• It was contended by the petitioner that due to the non-availability of data in the public domain and the vaccine being still in phase 3 of the clinical trial, there is a possibility of harm that can be caused to the general public that is taking the vaccine.
  • It was also submitted that the right to information (RTI) application that was submitted by the petitioner seeking relevant data relating to Covishield and Covaxin was given no response by the concerned information officer.
  • It was also stated that since the approval granted to Bharat Biotech’s Covaxin is for “restricted use in an emergency situation,” any person receiving Covaxin is first required to sign a mandatory consent form, which is impossible as it is connected with two risks: bearing the consequences by taking the vaccine or remaining unvaccinated and making oneself a suspect to a Covid-19 infection.

Notice issued to the state

The Bombay High Court has issued notice to the state for a reply regarding this plea.

Plea seeking booster dose to facilitate international travel

On August 10, the Kerala High Court issued a notice to the Centre and the state governments as to why the petitioner, who is a non-resident Indian (NRI) and had already taken two doses of Covaxin, cannot be granted a third dose because it is a matter of his livelihood.

The counsels for the two governments had previously notified the court that they needed to seek directions on the matter since providing a third vaccination shot or mixing and matching of vaccines was not yet clinically authorized.

Contentions of the petitioner

  • The petitioner informed the court that because Covaxin is not recognized globally, he would not be able to travel abroad. The petitioner further stated that he must return to Saudi Arabia by August 30 in order to fulfill his visa restrictions and that if he does not, he risks losing his job.
  • It was also submitted by the petitioner that he was ready to bear the risk of taking the third jab. He also brought to the notice of the court that the option of a third jab is available in many countries and some studies have been conducted, according to which it was effective.
  • He further stated that even if he is able to enter Saudi Arabia via connecting countries, he would be subjected to mandatory quarantine and a new set of vaccinations which are approved there and that the entire procedure, including the circuitous path, would cost him around three lakh rupees.

The affidavit filed by the Centre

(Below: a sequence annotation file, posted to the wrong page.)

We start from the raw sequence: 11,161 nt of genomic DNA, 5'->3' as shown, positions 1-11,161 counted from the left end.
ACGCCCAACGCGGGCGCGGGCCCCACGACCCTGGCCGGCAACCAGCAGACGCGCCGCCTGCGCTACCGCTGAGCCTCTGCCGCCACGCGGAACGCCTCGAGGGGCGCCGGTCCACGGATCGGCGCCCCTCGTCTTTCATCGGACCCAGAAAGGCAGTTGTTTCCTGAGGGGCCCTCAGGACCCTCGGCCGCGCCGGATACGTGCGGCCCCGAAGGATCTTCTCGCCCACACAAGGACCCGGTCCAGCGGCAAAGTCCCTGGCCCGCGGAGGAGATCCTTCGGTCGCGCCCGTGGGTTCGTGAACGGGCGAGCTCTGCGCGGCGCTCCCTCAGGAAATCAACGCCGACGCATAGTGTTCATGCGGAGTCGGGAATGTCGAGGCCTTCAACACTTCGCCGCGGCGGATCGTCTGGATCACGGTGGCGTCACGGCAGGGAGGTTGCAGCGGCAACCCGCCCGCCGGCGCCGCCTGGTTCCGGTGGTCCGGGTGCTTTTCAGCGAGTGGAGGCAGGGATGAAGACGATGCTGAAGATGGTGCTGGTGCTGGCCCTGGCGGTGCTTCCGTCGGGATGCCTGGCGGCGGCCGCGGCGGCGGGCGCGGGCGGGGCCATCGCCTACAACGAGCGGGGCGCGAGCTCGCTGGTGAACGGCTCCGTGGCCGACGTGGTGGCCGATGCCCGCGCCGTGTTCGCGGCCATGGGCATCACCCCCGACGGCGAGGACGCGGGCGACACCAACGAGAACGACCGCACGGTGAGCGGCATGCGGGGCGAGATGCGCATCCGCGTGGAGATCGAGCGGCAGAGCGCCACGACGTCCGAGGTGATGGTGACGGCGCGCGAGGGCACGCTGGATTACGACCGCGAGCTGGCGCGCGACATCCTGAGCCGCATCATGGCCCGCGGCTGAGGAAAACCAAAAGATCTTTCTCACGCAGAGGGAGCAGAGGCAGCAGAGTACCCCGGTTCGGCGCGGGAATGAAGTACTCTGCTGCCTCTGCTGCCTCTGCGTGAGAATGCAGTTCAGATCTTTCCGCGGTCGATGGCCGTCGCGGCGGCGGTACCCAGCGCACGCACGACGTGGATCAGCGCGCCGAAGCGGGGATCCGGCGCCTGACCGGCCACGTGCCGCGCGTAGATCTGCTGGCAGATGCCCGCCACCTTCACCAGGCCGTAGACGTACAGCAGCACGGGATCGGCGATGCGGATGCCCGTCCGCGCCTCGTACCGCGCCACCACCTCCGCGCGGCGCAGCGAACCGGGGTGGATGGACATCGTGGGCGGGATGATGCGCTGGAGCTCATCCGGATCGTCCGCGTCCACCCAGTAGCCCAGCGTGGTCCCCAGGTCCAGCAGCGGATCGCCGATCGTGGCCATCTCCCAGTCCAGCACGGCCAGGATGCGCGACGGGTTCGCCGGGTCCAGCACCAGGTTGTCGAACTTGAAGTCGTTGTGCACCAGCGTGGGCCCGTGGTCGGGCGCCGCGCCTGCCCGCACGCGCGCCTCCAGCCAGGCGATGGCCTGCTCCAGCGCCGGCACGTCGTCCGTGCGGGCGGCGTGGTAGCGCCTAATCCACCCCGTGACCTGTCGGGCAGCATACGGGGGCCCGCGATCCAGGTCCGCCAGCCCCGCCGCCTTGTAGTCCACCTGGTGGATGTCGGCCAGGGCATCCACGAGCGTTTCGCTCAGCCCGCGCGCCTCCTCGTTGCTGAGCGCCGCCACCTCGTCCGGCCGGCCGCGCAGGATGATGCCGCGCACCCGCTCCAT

Centre in reply to the notice of the court filed an affidavit stating that those who have already taken two doses of covid vaccine cannot be administered a third dose. It was also said that the covid vaccination guidelines do not allow for a third dose.

Report on Covaxin published by Anvisa, the Brazilian drug regulator 

The Brazilian Government ordered 20 million Covaxin doses from Bharat Biotech. At a time when 9 million doses of Covaxin were already administered in India, the Brazilian drug regulator ‘Anvisa’ published a report on 30th March 2021 on its website that pointed out flaws in the making of Covaxin by Bharat Biotech. As a result, Brazil cancelled its order.

As per the report:

  • Bharat Biotech had missed crucial stages in ensuring that the SARS-COV-2 virus in the vaccine was totally destroyed or unable to replicate in the human body.
  • As a result, there is a genuine possibility that some batches of Covaxin may infect patients with the disease they are supposed to protect them from.

The news created havoc among Indians as to how the Drug Controller General of India (DCGI), approved the vaccine if its manufacturing process had flaws. When asked by the firm’s founder and chairman, Krishna Ella, he claimed that it was Brazilian nationalism that led the regulators to publish the report, along with a desire to keep a vaccine made in India out of Brazil. 

Conclusion

The Covaxin’s emergency use approval was in many controversies when it was announced. While some expressed their disapproval of the same, others were happy that India’s indigenous vaccine was finally approved. Though there are many loopholes and strong opinions regarding the Covaxin approval, the fact that it has been legally approved cannot be forgotten and the common citizens can give a thought to trusting the vaccine approvers.

References